Oil prices remained volatile on Monday as demand concerns due to movement restrictions in China collided with expectations of potential European sanctions on Russia’s energy exports that could squeeze supply in global markets.
Brent, the global benchmark for two-thirds of the world's oil, was down 0.32 per cent at $106.80 per barrel at 9.03pm UAE time on Monday. Meanwhile, West Texas Intermediate, the gauge that tracks US crude, was also trading 0.32 per cent lower at $104.35 a barrel.
“Oil prices are being hemmed into a tighter range by contrasting supply-demand forces, having been whipsawed over the past two months by supply-side concerns stemming from the Russia-Ukraine conflict and demand-side risks from China’s ongoing lockdowns,” Han Tan, chief market analyst at Exinity, told The National.
“With an EU ban on Russian oil imports growing likelier than a further increase in Opec+ output, tightening supply conditions should keep oil prices well supported as long as China’s demand isn’t substantially eroded by extended and wider lockdowns.”
The EU is seeking to impose a phased ban on energy imports from Russia as Moscow continues its military offensive in Ukraine. The latest move from the EU member countries comes after Russia halted natural gas supplies to Poland and Bulgaria last week.
The EU is heavily dependent on Russian imports. In 2021, the bloc imported 155 billion cubic metres of natural gas from Russia, which accounted for about 45 per cent of EU gas imports and close to 40 per cent of its total gas consumption, International Energy Agency figures indicate.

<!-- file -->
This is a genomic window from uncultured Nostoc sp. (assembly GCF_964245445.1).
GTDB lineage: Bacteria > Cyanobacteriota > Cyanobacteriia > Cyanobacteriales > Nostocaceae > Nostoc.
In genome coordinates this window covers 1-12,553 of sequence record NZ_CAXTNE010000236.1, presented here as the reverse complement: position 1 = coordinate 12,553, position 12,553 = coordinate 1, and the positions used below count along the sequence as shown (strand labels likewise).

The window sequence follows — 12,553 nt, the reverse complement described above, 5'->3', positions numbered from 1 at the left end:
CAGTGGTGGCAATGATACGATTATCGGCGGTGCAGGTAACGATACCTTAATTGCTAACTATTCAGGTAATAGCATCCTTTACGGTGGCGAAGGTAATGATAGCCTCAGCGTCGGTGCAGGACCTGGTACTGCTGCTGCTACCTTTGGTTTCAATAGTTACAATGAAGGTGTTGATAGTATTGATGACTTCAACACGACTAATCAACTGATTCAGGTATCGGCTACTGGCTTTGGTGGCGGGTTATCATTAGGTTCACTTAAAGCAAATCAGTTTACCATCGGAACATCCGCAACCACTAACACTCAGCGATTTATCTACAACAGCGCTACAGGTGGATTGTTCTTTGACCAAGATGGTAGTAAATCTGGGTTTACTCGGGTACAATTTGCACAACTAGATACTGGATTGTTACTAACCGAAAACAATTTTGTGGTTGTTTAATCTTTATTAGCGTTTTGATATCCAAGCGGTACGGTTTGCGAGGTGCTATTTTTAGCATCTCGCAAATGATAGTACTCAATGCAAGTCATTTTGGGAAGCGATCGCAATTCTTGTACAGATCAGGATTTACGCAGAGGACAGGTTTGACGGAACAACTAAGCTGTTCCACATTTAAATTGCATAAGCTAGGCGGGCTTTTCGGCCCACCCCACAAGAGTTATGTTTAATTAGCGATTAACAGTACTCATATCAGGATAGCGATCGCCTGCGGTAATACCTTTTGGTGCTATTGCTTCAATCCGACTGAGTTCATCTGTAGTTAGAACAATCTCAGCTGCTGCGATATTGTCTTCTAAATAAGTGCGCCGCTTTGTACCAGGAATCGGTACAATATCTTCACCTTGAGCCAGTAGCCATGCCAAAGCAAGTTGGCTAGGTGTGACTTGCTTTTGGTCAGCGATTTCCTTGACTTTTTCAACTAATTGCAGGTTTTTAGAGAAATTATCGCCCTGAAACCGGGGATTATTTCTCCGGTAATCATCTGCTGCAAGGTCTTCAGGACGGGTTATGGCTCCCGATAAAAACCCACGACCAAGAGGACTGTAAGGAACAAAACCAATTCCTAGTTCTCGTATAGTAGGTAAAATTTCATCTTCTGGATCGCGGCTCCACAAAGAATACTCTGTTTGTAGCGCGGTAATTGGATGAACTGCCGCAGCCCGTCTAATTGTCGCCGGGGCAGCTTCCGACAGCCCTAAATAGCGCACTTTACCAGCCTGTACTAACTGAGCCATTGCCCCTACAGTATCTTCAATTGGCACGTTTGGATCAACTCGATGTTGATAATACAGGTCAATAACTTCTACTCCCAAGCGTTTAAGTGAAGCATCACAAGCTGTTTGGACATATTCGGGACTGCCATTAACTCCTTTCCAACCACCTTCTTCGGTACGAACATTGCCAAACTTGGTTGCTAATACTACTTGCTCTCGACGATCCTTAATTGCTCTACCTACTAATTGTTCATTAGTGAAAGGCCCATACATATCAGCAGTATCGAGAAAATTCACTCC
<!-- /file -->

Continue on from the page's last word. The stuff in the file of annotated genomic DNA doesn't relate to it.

“Oil traders are betting that there is a strong possibility of Russian oil going under sanctions, especially after [US House of Representatives Speaker] Nancy Pelosi went to Ukraine over the weekend. This is keeping the price for Brent and crude above the $100-price mark,” said Naeem Aslam, chief market analyst at Avatrade.
Ms Pelosi visited Kyiv on Sunday and pledged continued American support for Ukraine in its fight against Russia. She is one of the top-ranked US officials to visit Ukraine since the war broke out in February.
Meanwhile, China's movement curbs in its largest city, Shanghai, as well as in the capital Beijing, to contain Covid-19 outbreaks are raising concerns about demand for oil. Millions of people have had to stay indoors in Shanghai for more than a month as the government carries out mass testing of its population to isolate infected people and stem the spread of the disease.
Libya is also opening the Zueitina oil terminal to resume exports after the unit was shut down last month because of political turmoil in the country. The development is expected to add further downward pressure on oil prices.